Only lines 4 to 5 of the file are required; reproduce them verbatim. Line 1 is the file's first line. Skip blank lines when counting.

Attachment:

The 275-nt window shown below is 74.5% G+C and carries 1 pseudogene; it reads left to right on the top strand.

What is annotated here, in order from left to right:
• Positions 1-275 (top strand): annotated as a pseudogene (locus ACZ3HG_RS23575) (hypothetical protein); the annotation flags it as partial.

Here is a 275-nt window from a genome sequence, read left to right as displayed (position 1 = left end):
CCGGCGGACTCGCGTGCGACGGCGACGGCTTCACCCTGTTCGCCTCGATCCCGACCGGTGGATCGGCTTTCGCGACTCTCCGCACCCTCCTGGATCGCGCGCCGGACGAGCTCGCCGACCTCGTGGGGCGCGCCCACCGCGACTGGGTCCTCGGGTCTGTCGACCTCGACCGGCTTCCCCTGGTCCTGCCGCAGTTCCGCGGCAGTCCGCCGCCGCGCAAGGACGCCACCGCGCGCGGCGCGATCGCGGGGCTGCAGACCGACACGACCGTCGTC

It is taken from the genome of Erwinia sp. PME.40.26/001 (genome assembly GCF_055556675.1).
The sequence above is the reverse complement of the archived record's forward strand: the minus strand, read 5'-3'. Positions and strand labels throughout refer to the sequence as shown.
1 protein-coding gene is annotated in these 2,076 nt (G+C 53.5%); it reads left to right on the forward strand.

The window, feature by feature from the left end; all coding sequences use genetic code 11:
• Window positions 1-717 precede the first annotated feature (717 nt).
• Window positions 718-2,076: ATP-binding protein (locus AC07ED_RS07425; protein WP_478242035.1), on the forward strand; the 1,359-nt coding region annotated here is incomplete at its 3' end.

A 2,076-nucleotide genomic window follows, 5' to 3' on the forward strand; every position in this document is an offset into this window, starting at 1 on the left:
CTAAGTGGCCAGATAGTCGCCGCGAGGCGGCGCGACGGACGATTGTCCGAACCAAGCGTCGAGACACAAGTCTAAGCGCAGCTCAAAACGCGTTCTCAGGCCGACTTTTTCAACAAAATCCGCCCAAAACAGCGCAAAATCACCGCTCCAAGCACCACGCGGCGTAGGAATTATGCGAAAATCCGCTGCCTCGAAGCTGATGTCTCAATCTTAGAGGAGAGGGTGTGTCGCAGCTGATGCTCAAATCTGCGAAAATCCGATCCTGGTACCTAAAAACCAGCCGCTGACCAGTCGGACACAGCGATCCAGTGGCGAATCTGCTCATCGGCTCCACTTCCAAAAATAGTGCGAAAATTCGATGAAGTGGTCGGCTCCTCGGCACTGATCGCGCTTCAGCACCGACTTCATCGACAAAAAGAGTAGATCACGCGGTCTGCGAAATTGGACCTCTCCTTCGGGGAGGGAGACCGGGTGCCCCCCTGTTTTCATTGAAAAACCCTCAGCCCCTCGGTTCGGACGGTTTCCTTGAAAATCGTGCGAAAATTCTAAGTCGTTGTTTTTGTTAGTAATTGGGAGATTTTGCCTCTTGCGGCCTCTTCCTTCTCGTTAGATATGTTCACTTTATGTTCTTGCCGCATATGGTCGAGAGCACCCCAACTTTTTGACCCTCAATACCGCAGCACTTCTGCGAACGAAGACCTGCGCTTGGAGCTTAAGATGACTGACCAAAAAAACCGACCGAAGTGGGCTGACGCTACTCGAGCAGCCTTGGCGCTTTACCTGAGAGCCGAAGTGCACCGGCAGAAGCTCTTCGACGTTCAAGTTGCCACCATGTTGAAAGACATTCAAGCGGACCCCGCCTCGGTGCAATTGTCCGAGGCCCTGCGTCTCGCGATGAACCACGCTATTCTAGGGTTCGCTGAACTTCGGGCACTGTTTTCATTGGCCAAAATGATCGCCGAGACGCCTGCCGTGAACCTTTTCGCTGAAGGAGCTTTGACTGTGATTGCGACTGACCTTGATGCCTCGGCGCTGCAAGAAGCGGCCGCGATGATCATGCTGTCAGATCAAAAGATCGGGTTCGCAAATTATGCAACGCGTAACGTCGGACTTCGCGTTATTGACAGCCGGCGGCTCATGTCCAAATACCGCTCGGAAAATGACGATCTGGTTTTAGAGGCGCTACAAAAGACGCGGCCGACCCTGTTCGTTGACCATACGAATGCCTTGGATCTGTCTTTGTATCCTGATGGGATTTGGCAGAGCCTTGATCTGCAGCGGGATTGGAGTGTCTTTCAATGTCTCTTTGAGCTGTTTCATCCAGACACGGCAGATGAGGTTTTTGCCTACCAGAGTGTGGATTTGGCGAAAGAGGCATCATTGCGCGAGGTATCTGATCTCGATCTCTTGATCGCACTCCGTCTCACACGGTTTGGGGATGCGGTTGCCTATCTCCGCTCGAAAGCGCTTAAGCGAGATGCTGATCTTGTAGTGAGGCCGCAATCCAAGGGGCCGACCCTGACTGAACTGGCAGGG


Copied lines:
Here is a 275-nt window from a genome sequence, read left to right as displayed (position 1 = left end):
CCGGCGGACTCGCGTGCGACGGCGACGGCTTCACCCTGTTCGCCTCGATCCCGACCGGTGGATCGGCTTTCGCGACTCTCCGCACCCTCCTGGATCGCGCGCCGGACGAGCTCGCCGACCTCGTGGGGCGCGCCCACCGCGACTGGGTCCTCGGGTCTGTCGACCTCGACCGGCTTCCCCTGGTCCTGCCGCAGTTCCGCGGCAGTCCGCCGCCGCGCAAGGACGCCACCGCGCGCGGCGCGATCGCGGGGCTGCAGACCGACACGACCGTCGTC